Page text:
For U.S. sports fans used to seeing coaches challenge the officials’ calls, nothing seems stranger than letting World Cup soccer referees decide something as basic as the duration of the game. How can a sport be legitimate if you don’t even know how long a match will last?
A soccer game has 90 minutes of scheduled time, plus allowed time — a couple of extra minutes, added at the referees’ discretion, to make up for wasted time during the game.
This rule left American viewers frustrated during the U.S.-Portugal match last week, when Portugal tied the score with a goal more than four minutes after the game was supposed to end — and less than a minute before the final whistle. Had officials added only four minutes, the United States would have won.
The sport’s governing body, FIFA, says the added-time rule dates back to at least 1913. Until 18 years ago, the process was even more exciting — OK, secretive — because only the referee knew how much extra time was to be added.
Jarring as such discretion may seem to Americans who focus on soccer only during World Cup years, it’s part of the drama for fans elsewhere in the world — where passions for the sport known as “futbol” are limitless. Subjectivity has always been the 23rd player on the futbol field. Some innovations to eliminate human error have been introduced: high-speed cameras to track the ball at the goal line, for example. But on-field decisions of the refs are final.
Allowance for time lost is partially determined by an official who keeps track of dead time due to substitutions, player injuries, foul calls, etc. He then advises the main referee, who ultimately decides how many minutes to add.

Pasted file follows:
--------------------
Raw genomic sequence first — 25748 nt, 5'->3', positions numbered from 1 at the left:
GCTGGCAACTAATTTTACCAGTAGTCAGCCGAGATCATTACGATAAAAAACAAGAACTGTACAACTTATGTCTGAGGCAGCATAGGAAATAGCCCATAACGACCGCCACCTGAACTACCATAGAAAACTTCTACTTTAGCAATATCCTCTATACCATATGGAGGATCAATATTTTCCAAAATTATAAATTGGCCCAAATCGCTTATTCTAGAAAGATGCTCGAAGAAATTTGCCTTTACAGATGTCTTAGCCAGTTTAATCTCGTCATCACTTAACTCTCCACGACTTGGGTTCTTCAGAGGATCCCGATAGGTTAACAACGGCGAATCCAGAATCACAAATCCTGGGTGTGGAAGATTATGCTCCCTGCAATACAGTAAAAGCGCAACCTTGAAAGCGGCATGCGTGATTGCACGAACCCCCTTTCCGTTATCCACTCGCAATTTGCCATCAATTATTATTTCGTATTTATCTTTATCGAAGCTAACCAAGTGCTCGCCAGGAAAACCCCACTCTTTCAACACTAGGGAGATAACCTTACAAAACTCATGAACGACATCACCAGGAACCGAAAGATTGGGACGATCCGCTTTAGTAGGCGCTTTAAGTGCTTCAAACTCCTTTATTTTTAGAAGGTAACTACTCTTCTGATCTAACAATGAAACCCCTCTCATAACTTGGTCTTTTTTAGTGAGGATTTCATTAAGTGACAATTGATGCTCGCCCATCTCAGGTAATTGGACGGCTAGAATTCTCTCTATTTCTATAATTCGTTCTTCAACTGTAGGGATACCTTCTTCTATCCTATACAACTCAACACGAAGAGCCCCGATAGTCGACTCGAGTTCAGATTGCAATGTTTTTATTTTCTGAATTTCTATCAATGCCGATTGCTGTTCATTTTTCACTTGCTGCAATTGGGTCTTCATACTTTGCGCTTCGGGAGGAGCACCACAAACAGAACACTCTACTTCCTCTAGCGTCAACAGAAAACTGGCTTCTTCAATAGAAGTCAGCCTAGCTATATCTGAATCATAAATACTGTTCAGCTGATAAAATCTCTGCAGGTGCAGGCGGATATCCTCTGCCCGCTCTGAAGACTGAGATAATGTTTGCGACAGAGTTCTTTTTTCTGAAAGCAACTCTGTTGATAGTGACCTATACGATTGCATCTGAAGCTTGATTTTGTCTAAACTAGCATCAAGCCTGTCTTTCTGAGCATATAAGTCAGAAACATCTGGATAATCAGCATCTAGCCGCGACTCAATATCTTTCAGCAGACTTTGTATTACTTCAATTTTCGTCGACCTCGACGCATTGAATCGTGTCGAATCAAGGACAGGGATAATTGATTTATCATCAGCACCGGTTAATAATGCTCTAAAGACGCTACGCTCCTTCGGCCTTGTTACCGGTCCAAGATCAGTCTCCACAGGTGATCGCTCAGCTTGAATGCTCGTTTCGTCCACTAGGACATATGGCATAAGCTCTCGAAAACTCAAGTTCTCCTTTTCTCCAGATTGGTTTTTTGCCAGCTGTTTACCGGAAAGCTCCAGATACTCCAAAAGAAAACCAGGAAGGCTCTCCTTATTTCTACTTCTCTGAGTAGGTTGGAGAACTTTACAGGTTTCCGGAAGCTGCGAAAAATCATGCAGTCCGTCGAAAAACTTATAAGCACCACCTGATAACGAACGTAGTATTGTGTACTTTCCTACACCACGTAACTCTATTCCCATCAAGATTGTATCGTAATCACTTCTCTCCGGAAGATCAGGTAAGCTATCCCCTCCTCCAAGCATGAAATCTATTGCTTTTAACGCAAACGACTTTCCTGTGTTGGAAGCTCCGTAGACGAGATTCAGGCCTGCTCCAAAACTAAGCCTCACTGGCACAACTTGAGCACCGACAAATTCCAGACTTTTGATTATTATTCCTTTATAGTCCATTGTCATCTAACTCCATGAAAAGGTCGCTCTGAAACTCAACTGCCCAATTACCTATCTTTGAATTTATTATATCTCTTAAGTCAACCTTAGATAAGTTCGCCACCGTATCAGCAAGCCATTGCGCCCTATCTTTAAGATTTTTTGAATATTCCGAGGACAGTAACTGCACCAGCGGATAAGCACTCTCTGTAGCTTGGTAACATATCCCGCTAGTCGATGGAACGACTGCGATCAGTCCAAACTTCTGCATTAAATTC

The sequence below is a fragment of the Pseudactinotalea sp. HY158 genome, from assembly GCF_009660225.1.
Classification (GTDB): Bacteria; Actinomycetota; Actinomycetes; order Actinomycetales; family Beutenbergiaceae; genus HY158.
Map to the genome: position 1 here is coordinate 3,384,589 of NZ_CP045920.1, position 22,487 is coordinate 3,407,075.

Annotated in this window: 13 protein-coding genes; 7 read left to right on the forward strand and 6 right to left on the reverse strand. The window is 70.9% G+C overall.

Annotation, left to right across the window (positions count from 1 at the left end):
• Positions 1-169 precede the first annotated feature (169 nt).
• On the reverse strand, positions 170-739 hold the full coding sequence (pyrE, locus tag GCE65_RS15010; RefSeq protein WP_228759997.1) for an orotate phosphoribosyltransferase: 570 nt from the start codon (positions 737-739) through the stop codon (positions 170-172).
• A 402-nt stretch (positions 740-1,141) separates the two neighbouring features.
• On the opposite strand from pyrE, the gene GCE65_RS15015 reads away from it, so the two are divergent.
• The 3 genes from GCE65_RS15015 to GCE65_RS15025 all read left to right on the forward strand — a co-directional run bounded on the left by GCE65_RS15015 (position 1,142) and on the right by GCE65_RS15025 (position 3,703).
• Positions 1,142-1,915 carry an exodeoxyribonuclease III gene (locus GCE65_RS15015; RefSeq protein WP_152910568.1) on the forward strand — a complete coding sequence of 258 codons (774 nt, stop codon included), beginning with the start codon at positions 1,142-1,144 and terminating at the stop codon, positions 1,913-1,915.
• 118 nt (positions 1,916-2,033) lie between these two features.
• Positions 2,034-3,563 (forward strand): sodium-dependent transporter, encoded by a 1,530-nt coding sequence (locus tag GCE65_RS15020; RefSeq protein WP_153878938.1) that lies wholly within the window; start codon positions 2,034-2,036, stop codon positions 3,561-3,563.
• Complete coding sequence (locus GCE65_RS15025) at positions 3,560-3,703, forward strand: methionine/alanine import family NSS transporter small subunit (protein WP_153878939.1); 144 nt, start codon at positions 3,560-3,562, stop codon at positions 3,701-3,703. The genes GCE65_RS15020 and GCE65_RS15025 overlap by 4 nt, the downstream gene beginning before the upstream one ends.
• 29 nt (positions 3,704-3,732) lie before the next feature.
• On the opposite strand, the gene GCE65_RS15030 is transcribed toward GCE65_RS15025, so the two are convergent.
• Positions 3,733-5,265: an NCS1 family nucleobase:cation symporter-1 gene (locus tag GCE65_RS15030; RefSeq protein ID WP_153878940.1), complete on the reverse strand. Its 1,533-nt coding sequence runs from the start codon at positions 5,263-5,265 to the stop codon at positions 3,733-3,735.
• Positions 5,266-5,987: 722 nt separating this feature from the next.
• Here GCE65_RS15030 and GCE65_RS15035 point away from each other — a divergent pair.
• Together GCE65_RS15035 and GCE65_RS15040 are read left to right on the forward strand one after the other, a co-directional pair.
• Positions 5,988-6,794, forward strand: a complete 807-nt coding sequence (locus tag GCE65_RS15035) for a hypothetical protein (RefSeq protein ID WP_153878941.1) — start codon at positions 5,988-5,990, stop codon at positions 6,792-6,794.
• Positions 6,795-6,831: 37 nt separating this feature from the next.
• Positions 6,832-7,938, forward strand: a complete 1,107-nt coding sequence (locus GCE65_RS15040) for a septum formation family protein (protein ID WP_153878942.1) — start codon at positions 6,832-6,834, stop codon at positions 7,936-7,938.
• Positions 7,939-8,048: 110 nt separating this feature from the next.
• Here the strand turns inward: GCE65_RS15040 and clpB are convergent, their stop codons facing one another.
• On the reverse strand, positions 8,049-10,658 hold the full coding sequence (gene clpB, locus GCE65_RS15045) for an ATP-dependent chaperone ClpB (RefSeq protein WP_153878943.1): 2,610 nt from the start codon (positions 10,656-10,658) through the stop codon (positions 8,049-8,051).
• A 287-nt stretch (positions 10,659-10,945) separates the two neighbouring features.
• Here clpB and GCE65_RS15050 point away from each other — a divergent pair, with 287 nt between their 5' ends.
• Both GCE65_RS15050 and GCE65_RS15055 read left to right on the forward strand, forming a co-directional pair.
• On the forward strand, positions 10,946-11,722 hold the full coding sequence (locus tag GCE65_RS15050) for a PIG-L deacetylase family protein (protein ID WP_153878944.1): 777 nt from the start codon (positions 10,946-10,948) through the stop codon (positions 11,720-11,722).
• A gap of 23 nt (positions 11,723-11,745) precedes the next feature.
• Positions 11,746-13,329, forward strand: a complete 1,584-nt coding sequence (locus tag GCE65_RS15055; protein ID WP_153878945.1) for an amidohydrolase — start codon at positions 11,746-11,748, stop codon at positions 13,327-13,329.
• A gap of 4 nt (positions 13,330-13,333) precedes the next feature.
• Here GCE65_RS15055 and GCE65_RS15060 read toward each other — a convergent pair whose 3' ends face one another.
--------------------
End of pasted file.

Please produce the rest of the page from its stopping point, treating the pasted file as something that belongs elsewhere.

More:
U.S. sports aim for greater precision. Anything that can be measured is obsessively chronicled, creating whole new fields of study (sabermetrics, anyone?). Due process is observed: In recent years, pro football and baseball have been expanding the use of instant replay and giving teams more leeway to challenge iffy calls.
But too much emphasis on technology and process comes at the expense of gut, emotion and heart. Futbol brings all three out on the field. You may not trust the referee, but that’s how the soccer ball bounces.
Futbol values are gaining a new foothold in the United States. At least 25 million U.S. viewers watched the U.S.-Portugal game, 10 million more than the average World Series game last fall. I would argue that the human element — the urge to whistle in protest at the referee, even while accepting the finality of his decision — explains the sport’s popularity.
Futbol is neither homogenized nor perfect, and that is what keeps so much of the world glued to the TV set.
Marcela Garcela is a regular contributor to the Boston Globe.